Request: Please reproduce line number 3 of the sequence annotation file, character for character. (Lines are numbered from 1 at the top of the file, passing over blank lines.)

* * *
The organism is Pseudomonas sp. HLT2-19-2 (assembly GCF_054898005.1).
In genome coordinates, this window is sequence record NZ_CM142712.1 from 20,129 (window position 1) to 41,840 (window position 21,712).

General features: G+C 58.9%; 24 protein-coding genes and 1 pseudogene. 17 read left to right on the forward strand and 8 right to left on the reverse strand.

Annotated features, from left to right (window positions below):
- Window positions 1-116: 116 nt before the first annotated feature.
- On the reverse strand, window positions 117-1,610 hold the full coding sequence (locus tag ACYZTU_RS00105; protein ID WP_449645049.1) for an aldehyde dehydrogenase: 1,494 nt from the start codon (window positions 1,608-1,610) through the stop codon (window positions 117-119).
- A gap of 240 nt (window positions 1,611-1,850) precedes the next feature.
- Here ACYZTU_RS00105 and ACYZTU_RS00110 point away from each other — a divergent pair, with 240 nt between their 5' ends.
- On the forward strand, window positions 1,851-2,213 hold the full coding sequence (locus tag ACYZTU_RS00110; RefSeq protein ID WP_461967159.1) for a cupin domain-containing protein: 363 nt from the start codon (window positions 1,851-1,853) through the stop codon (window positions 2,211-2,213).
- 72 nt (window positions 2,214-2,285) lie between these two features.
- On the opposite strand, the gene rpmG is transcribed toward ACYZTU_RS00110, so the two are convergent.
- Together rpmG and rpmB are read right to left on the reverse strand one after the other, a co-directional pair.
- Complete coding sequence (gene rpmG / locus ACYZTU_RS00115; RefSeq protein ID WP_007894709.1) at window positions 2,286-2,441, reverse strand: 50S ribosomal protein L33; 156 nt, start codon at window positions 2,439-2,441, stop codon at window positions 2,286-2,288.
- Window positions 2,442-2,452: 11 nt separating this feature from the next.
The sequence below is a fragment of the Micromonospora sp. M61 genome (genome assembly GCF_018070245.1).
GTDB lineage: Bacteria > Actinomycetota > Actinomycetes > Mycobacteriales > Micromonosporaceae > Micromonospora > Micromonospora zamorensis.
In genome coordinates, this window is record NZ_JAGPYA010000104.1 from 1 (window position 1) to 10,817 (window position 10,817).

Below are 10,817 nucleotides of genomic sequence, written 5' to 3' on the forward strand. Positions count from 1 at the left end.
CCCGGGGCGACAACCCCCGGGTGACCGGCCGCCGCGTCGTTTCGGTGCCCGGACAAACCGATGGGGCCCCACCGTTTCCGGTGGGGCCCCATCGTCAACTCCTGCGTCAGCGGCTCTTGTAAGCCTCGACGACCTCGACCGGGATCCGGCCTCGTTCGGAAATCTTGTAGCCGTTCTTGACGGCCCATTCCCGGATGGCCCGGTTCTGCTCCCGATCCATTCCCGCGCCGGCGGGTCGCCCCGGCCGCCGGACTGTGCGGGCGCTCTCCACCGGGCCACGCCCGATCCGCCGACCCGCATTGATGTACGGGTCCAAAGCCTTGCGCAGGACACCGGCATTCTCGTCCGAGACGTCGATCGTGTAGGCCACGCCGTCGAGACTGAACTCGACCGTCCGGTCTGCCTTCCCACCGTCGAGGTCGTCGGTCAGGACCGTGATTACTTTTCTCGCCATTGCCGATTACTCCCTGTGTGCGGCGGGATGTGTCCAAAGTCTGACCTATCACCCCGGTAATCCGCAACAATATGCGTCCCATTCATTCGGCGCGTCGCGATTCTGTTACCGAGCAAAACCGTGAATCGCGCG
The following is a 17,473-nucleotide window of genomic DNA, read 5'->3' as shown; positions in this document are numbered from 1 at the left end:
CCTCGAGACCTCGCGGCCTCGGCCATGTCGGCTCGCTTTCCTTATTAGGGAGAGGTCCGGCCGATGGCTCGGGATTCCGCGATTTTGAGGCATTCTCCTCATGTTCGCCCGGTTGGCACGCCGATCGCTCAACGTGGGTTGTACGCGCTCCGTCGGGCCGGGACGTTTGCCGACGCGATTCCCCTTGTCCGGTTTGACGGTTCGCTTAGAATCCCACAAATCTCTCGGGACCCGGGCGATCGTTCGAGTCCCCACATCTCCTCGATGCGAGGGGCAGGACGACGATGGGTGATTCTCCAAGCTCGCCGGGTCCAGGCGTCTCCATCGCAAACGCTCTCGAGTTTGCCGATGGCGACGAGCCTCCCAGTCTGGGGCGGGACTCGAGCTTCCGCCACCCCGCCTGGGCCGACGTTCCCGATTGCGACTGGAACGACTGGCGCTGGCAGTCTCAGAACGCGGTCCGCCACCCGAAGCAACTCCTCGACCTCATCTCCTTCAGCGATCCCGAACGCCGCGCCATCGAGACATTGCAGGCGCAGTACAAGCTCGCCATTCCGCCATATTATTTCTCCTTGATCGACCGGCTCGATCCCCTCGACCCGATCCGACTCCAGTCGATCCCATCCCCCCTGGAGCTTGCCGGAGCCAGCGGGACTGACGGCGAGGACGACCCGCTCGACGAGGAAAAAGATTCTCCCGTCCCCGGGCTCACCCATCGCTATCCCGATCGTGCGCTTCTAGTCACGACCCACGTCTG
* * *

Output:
General features: G+C 58.9%; 24 protein-coding genes and 1 pseudogene. 17 read left to right on the forward strand and 8 right to left on the reverse strand.